alkalized cocoa is delicious, the only kind i bake and cook with. it’s also called “dutched” cocoa, as the dutch are known for their alkalinity.

        • ExtraCelestial says:

          It’s not like the ingredient list is some big secret. It’s printed right on the container. (Even if it wasn’t, it’s ice cream. Accusations of betrayal and deceit are pretty dramatic regardless)

    • CoachTabe says:

      WTF? The product hasn’t changed – just the packaging.

  6. dreamfish says:

    “Well sir, we got a scorcher today! And to cool off, nothing beats Fruitopia! The iced tea brewed by hippies but distributed by a heartless, multi-national corporation!”

    The Simpsons, “Lisa’s Sax”

    • ExtraCelestial says:

      Wow that reminds me, whatever happened to Fruitopia?? I personally hated the taste, but at one time it was everywhere. I haven’t seen it in years.

      And then I remembered I was on the internet


      • nbs2 says:

        I remember spending gobs of money on that stuff my freshman year. I was living on campus and you could use your dining dollars at vending machines (who thought that was a good idea?). By the end of the first semester, I must have had a pyramid of 300 bottles.

        They had a lemonade (I think raspberry or strawberry) that was awesome when they were using glass bottles. The shift to plastic was when quality dropped precipitously and I stopped drinking it.

  7. justagigilo85 says:

    If you’re eating something with so much saturated fat in it, why would anyone care if it was natural?

    Kinda like having an Escalade Hybrid.

    • NeverLetMeDown says:


    • LandruBek says:

      They say trans-fat is worse than butter, so I wouldn’t be surprised if hydrogenated oil is unhealthier than the milkfat. We all know that Ice cream is not exactly the cornerstone of a healthy diet, but it doesn’t need to be made any unhealthier than it already is.

  8. Alvis says:

    At least it’s still organic!

  9. ClutchDude says:

    Alkalized cocoa is actually something pretty common. In fact, it’s better known as Dutch Cocoa, as the alkali cuts down on the bitterness, making it more palatable. It’s been going on for a long time as well, if I remember from the Good eats episode on it.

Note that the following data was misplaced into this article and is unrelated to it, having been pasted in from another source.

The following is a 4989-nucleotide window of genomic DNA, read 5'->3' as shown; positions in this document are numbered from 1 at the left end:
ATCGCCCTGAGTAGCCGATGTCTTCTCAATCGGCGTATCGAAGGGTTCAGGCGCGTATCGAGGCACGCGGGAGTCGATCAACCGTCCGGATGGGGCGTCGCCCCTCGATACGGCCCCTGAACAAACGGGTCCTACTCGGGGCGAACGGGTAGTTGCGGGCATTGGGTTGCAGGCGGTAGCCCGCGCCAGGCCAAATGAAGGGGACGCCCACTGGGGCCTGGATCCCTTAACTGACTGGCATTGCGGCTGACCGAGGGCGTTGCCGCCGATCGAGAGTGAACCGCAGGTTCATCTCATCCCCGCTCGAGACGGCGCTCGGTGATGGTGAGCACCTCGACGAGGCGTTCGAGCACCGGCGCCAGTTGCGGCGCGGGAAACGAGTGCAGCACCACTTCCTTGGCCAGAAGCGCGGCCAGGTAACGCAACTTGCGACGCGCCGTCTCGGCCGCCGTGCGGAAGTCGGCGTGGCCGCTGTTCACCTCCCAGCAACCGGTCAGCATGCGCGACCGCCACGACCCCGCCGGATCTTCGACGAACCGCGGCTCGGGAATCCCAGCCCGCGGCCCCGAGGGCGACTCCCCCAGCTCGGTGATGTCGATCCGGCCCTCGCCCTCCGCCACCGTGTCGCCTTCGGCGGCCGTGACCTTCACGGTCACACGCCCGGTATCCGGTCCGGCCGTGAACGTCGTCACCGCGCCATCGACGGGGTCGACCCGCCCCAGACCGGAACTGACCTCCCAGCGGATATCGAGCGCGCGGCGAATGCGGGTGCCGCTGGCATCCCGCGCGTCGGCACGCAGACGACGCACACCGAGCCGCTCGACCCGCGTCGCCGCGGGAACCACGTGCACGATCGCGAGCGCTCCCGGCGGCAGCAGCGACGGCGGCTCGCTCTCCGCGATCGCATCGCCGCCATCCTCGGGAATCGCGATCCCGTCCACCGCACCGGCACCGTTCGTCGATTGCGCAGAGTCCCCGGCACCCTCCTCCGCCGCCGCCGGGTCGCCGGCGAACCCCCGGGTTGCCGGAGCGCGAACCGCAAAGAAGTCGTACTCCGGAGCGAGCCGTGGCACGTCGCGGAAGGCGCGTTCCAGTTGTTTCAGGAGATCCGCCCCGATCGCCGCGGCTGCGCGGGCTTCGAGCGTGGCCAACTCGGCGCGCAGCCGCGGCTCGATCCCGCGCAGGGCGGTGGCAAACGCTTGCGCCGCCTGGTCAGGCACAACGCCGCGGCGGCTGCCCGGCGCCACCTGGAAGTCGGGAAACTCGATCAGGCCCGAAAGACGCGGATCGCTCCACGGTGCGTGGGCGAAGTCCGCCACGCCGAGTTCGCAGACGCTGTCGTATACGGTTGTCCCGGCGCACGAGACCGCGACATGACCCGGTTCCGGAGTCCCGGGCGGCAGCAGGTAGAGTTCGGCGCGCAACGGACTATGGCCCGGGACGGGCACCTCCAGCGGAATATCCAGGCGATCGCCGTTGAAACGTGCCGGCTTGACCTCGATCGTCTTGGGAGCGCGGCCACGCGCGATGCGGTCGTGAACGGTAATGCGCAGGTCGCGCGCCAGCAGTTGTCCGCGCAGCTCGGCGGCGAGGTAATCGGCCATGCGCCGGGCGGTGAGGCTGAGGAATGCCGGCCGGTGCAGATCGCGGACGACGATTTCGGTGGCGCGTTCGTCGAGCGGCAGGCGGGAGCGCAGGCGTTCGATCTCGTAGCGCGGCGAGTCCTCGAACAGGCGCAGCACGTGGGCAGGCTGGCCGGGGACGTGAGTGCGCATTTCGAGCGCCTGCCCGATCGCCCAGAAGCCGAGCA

I’m sure wikipedia agrees…if not, it will in 5 minutes.

    As for hydrolyzed oils…well…no clue.

    • Magspie says:

      Hydrogenated oils are trans fats. They’re bad for you.

      • Sandstar says:

        Not really. Fully saturated fats are “hydrogenated” sort of. Hydrogenation just involves bubbling hydrogen through unsaturated fats. The problem is that this procedure sometimes causes the carbon bonds to switch from a “cis” configuration to a “trans” configuration. And those are bad for you. For instance, there’s trans-fat free Crisco, now. So it is possible to hydrogenate without creating transfats

      • Michaela says:

        Icecreams are full of sugar and unnecessary calories. They are bad for you.

  10. sirwired says:

    Alkalized cocoa really makes a much tastier product, and it’s been around since the 1800’s. While it does involve some processing, it’s not intensive. (The beans are soaked in potassium carbonate before being ground.)

    • Dover says:

      This is why I agree with CSPI that it would be helpful for the FDA to issue some guidance about what it considers “natural”. Perhaps the minimal processing involved in Dutch cocoa would not disqualify it. As it is, labels like these don’t mean much and are confusing for consumers because every company has their own standards about what qualifies as natural.